Estimates of fiscal capacity and expenditure needs are used to evaluate the relative fiscal health of municipalities in the metropolitan areas of Genoa and Turin. Using 2012 data, we find that in both areas the inner core is fiscally disadvantaged, in Turin relative to the adjacent belts, and in Genoa relative to the rest of the province. Despite higher fiscal capacity in a relatively resilient center city, the service requirements for which the city of Turin is responsible still leave it in weaker fiscal health than its suburbs. In Genoa, which has had a similar degree of economic decline as Turin, the entire metro area is fiscally weak relative to the rest of the province. One possible solution to the uneven geographic distribution of fiscal capacity and expenditure needs in metro areas is amalgamation. We simulate static amalgamations, in which the separate fiscal resources of the inner core city and the outer belts are combined into a single entity, and the expenditure needs are also equally shared across the metro area. In Turin, a metropolitan fiscal combination (ignoring the rest of the province) would, at least in the first instance, prove fiscally beneficial to Turin. In the case of Genoa, the fiscal weakness of the entire metropolitan area means that, for amalgamation to benefit the inner core, the merger would have to include at least some of the municipalities in the rest of the province.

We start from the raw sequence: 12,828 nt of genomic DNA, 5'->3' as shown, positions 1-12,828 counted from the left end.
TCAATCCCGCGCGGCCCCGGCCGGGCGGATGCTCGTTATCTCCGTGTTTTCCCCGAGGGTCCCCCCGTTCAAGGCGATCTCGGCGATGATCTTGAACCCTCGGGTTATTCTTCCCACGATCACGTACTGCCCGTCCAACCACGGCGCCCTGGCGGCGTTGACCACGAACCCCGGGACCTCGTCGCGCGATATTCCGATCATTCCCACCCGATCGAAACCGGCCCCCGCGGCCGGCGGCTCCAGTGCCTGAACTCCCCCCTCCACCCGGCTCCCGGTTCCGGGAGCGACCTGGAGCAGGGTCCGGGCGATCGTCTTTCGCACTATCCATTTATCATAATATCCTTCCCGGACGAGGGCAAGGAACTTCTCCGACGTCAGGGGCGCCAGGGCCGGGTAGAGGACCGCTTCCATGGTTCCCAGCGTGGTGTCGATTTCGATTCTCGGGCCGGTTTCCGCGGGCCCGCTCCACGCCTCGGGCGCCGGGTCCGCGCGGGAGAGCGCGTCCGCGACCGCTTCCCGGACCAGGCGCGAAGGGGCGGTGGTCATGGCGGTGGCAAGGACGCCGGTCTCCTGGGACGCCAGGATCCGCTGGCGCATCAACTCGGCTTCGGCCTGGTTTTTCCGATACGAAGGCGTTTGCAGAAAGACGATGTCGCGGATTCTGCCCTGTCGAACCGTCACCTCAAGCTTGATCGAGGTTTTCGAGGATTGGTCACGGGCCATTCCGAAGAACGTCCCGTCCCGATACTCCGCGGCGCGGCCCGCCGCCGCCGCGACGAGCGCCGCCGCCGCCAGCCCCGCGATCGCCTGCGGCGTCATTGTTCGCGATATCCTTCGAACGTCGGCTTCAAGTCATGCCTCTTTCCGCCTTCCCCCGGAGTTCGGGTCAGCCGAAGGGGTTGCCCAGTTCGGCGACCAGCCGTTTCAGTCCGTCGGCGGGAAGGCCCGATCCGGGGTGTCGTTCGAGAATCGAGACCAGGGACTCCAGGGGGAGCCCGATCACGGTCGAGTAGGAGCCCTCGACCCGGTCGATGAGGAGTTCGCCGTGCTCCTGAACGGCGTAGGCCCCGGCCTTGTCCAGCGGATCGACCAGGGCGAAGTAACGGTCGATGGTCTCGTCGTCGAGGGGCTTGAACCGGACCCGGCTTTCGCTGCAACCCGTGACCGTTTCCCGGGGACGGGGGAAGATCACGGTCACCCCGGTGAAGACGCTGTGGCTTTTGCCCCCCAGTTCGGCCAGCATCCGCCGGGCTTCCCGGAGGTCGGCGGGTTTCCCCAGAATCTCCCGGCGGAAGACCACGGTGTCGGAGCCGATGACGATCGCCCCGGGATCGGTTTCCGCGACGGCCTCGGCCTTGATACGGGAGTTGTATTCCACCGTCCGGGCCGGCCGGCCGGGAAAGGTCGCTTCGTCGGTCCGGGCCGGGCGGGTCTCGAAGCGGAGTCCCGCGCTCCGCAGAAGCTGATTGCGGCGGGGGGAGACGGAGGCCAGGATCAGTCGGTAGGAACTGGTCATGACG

Keywords: Cities, taxes, fiscal federalism, municipal merger
Jel Code: H71, H77, R51, H11